The rabbit as an infection model for equine proliferative enteropathy

Francesca Sampieri, Andrew L. Allen, Nicola Pusterla, Fabio A. Vannucci, Aphroditi J. Antonopoulos, Katherine R. Ball, Julie Thompson, Patricia M. Dowling, Don L. Hamilton, Connie J. Gebhart

Research output: Contribution to journalArticle

7 Citations (Scopus)

Abstract

The objective of this study was to demonstrate the susceptibility of rabbits to Lawsonia intracellularis obtained from a case of clinical equine proliferative enteropathy (EPE). This is a preliminary step toward developing a rabbit infection model for studying pathogenesis and therapy of EPE in horses. Nine does were equally assigned to 3 groups. Animals in 2 groups (Group 1 and Group 2) were orally inoculated with different doses of cell-cultured L. intracellularis. Controls (Group 3) were sham-inoculated. Feces and blood were collected before the rabbits were infected and at 7, 14, and 21 days post-infection (DPI). Serum immunoglobulin G (IgG) titers were measured using an immunoperoxidase monolayer assay (IPMA) and fecal samples were analyzed with quantitative polymerase chain reaction (qPCR). A doe from each group was euthanized at 7, 14, and 21 DPI for collection and evaluation of intestinal samples. Tissues were stained by routine hematoxylin and eosin (H&E) method and immunohistochemistry (IHC) with L. intracellularis-specific mouse monoclonal antibody. At 14 DPI, serologic responses were detected in both infected groups, which maintained high titers through to 21 DPI. Lawsonia intracellularis DNA was detected in the feces of Group 2 on 7 DPI and in both infected groups on 14 DPI. Gross lesions were apparent in Group 1 and Group 2 on 14 DPI. Immunohistochemistry confirmed L. intracellularis antigen within cells of rabbits in Group 1 and Group 2 on 7, 14, and 21 DPI. No lesions, serologic response, shedding, or IHC labeling were found in Group 3 rabbits. This study describes an EPE rabbit model that simulates natural infection, as typical lesions, immune response, and fecal shedding were present.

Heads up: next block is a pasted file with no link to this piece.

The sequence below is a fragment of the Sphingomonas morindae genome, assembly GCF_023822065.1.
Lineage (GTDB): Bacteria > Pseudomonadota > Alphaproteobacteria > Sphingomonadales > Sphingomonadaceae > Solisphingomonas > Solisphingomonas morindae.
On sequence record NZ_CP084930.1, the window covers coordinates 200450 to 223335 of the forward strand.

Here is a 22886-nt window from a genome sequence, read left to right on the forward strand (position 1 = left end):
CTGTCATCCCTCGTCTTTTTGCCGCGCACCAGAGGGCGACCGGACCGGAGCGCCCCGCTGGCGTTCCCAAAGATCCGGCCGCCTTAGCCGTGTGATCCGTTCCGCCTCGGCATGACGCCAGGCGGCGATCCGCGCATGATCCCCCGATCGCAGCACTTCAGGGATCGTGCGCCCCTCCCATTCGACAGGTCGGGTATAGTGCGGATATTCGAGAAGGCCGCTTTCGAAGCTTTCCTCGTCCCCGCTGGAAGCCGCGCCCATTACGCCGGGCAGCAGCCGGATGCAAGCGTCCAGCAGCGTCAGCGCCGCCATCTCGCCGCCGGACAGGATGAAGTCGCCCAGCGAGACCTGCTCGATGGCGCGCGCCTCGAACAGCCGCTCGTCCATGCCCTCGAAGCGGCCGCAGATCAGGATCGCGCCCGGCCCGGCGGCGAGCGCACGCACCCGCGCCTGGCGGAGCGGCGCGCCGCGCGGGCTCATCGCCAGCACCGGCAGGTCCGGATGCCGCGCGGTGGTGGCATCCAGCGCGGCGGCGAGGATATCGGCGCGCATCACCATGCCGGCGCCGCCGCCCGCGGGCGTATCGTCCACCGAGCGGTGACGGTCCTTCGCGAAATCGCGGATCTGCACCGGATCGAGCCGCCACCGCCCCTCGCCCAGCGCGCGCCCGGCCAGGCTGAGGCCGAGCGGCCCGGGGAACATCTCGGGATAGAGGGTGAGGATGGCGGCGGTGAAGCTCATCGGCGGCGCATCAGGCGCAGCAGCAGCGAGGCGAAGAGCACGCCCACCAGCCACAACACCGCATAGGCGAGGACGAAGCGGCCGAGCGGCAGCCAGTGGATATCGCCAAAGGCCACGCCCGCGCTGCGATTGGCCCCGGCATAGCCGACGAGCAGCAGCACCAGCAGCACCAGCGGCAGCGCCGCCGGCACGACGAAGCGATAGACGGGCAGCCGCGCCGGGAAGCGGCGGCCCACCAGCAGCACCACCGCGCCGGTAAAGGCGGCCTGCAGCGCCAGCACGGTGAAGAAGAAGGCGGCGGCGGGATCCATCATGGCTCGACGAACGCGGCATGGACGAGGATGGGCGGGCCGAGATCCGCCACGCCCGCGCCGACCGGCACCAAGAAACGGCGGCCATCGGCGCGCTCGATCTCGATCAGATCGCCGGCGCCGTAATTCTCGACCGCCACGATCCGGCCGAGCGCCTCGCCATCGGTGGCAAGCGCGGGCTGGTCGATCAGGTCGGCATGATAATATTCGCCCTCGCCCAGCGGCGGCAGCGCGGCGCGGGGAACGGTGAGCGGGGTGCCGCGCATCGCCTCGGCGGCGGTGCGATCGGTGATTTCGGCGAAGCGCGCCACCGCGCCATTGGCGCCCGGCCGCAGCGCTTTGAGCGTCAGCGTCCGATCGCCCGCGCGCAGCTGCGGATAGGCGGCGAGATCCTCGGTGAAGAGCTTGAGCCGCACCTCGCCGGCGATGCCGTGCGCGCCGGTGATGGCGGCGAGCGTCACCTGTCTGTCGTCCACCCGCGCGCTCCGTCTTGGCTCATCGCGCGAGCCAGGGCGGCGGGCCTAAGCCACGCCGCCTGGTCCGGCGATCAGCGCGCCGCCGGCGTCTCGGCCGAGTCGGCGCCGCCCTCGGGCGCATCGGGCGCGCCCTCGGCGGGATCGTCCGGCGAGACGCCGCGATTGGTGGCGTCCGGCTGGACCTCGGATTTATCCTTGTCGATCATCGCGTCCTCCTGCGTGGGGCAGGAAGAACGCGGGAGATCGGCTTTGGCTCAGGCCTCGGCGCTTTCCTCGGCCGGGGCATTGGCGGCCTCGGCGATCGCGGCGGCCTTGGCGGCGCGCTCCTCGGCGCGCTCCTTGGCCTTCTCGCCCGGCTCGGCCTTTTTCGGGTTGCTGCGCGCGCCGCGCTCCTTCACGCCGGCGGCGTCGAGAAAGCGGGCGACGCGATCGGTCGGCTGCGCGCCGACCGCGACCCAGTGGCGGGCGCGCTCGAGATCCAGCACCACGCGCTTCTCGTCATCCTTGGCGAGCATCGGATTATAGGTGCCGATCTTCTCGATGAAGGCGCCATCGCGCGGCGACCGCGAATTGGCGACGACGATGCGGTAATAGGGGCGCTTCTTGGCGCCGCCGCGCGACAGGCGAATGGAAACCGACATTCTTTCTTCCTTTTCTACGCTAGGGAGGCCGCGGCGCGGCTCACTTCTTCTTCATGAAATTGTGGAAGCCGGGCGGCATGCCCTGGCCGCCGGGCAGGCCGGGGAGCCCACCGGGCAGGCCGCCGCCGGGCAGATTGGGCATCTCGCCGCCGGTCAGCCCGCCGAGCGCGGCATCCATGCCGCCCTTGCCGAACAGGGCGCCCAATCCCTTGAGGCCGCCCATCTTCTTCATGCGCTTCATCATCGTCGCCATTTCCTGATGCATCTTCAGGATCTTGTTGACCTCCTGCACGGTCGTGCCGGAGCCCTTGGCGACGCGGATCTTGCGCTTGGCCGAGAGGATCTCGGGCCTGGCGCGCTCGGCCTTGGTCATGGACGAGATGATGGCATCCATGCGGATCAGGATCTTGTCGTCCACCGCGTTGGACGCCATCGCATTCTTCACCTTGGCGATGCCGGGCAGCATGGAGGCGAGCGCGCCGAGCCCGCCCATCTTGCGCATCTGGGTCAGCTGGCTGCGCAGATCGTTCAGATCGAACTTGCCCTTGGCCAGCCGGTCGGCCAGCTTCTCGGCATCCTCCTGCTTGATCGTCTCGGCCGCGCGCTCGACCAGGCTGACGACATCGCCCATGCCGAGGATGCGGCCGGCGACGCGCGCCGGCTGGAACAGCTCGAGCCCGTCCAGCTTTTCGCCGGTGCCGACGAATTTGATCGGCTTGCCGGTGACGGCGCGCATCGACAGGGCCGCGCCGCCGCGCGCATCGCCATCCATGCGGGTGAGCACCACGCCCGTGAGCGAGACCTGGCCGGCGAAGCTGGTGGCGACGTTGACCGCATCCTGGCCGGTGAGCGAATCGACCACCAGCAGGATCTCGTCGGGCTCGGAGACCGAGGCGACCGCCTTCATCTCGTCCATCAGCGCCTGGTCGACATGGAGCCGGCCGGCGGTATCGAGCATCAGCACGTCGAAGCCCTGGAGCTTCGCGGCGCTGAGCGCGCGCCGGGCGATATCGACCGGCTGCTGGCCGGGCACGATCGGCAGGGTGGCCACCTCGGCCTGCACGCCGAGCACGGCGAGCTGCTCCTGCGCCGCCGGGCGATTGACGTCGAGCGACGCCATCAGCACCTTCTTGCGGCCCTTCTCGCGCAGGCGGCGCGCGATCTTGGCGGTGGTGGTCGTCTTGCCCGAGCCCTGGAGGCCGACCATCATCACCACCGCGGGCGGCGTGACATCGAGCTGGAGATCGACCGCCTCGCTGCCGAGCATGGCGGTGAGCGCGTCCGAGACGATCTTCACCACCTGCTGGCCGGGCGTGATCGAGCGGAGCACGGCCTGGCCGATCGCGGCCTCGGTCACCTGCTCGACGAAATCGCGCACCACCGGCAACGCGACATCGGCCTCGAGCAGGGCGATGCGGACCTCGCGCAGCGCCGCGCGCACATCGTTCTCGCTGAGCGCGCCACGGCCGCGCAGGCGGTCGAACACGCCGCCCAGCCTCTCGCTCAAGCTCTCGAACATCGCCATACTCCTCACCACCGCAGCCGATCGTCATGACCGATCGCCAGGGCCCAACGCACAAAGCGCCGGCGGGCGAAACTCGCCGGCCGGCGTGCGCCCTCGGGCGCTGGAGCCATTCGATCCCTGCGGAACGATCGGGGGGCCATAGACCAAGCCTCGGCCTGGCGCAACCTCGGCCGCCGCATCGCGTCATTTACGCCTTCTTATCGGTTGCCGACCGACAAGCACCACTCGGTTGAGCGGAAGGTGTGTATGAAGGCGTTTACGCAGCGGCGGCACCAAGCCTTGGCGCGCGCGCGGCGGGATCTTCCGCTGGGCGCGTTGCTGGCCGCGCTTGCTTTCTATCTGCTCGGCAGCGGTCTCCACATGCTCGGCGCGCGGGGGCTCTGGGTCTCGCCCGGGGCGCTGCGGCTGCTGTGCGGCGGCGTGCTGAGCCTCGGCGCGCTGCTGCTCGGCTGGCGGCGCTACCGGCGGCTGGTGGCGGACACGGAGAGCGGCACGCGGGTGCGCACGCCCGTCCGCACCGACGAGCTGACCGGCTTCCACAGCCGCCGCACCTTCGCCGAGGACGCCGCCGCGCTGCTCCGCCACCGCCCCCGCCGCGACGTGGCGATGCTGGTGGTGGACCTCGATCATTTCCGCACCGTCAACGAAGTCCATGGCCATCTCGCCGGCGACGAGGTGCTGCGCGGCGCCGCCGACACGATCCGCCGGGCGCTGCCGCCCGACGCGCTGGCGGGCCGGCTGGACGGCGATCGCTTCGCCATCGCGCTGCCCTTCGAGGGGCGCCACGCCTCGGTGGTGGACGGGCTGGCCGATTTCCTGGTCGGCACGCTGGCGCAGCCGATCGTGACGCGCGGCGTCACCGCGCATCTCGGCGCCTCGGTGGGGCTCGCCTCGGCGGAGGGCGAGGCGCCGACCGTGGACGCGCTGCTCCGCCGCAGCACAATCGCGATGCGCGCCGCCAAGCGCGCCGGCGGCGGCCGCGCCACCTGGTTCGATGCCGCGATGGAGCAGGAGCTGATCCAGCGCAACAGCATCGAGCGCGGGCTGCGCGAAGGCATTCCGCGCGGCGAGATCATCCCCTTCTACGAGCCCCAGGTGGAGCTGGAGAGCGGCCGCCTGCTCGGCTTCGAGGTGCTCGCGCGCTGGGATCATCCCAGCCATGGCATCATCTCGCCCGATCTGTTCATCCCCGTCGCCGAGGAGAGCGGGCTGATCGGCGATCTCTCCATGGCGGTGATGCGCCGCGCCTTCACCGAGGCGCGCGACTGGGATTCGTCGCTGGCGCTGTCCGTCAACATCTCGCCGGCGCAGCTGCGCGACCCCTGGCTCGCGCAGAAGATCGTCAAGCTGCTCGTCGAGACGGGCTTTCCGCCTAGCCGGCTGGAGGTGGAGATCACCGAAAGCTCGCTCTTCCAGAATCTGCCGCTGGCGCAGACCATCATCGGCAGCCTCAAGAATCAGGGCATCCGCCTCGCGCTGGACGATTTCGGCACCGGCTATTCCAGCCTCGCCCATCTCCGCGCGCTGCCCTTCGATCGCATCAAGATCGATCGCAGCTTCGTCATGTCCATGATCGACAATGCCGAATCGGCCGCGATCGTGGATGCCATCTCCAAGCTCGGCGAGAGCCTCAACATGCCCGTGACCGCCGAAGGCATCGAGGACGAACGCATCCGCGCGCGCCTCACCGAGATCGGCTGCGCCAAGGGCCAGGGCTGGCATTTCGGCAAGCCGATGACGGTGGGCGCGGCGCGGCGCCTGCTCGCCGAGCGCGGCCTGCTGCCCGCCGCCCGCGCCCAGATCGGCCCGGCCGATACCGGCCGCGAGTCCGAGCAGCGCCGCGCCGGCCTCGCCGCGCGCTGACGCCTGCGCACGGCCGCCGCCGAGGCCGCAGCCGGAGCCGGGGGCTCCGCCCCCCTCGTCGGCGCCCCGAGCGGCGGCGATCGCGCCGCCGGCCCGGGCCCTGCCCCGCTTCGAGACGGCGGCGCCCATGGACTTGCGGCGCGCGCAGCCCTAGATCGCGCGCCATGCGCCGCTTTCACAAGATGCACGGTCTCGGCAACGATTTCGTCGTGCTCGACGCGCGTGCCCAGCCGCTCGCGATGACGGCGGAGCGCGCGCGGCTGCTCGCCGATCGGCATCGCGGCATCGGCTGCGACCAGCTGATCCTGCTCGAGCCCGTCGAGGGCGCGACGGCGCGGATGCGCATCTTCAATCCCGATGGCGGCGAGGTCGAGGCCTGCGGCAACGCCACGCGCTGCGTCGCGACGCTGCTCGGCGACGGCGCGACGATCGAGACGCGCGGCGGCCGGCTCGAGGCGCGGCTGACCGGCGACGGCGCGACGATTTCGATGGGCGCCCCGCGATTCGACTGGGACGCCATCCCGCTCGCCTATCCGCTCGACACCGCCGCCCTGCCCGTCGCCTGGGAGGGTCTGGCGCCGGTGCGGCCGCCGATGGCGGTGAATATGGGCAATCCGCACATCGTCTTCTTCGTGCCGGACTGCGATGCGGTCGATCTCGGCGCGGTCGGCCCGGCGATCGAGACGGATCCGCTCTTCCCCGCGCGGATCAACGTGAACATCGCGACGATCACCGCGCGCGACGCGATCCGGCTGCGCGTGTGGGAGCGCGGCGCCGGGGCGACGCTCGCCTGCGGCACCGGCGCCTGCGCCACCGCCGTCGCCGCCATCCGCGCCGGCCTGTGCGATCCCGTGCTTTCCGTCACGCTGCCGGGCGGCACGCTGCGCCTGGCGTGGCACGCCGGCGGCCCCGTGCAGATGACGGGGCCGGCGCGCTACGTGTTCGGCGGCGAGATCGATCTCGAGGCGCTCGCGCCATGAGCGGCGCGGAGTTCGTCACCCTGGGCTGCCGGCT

Original languageEnglish (US)
Pages (from-to)110-119
Number of pages10
JournalCanadian Journal of Veterinary Research
Volume77
Issue number2
StatePublished - Apr 2013

Fingerprint

digestive system diseases
Horses
Lawsonia Bacteria
rabbits
Rabbits
Lawsonia intracellularis
horses
Infection
infection
lesions (animal)
immunohistochemistry
Immunohistochemistry
Feces
feces
immunoglobulin G
Hematoxylin
Eosine Yellowish-(YS)
blood serum
cultured cells
Cultured Cells

ASJC Scopus subject areas

  • veterinary(all)

Cite this

Sampieri, F., Allen, A. L., Pusterla, N., Vannucci, F. A., Antonopoulos, A. J., Ball, K. R., ... Gebhart, C. J. (2013). The rabbit as an infection model for equine proliferative enteropathy. Canadian Journal of Veterinary Research, 77(2), 110-119.

The rabbit as an infection model for equine proliferative enteropathy. / Sampieri, Francesca; Allen, Andrew L.; Pusterla, Nicola; Vannucci, Fabio A.; Antonopoulos, Aphroditi J.; Ball, Katherine R.; Thompson, Julie; Dowling, Patricia M.; Hamilton, Don L.; Gebhart, Connie J.

In: Canadian Journal of Veterinary Research, Vol. 77, No. 2, 04.2013, p. 110-119.

Research output: Contribution to journalArticle

Sampieri, F, Allen, AL, Pusterla, N, Vannucci, FA, Antonopoulos, AJ, Ball, KR, Thompson, J, Dowling, PM, Hamilton, DL & Gebhart, CJ 2013, 'The rabbit as an infection model for equine proliferative enteropathy', Canadian Journal of Veterinary Research, vol. 77, no. 2, pp. 110-119.
Sampieri F, Allen AL, Pusterla N, Vannucci FA, Antonopoulos AJ, Ball KR et al. The rabbit as an infection model for equine proliferative enteropathy. Canadian Journal of Veterinary Research. 2013 Apr;77(2):110-119.
Sampieri, Francesca ; Allen, Andrew L. ; Pusterla, Nicola ; Vannucci, Fabio A. ; Antonopoulos, Aphroditi J. ; Ball, Katherine R. ; Thompson, Julie ; Dowling, Patricia M. ; Hamilton, Don L. ; Gebhart, Connie J. / The rabbit as an infection model for equine proliferative enteropathy. In: Canadian Journal of Veterinary Research. 2013 ; Vol. 77, No. 2. pp. 110-119.
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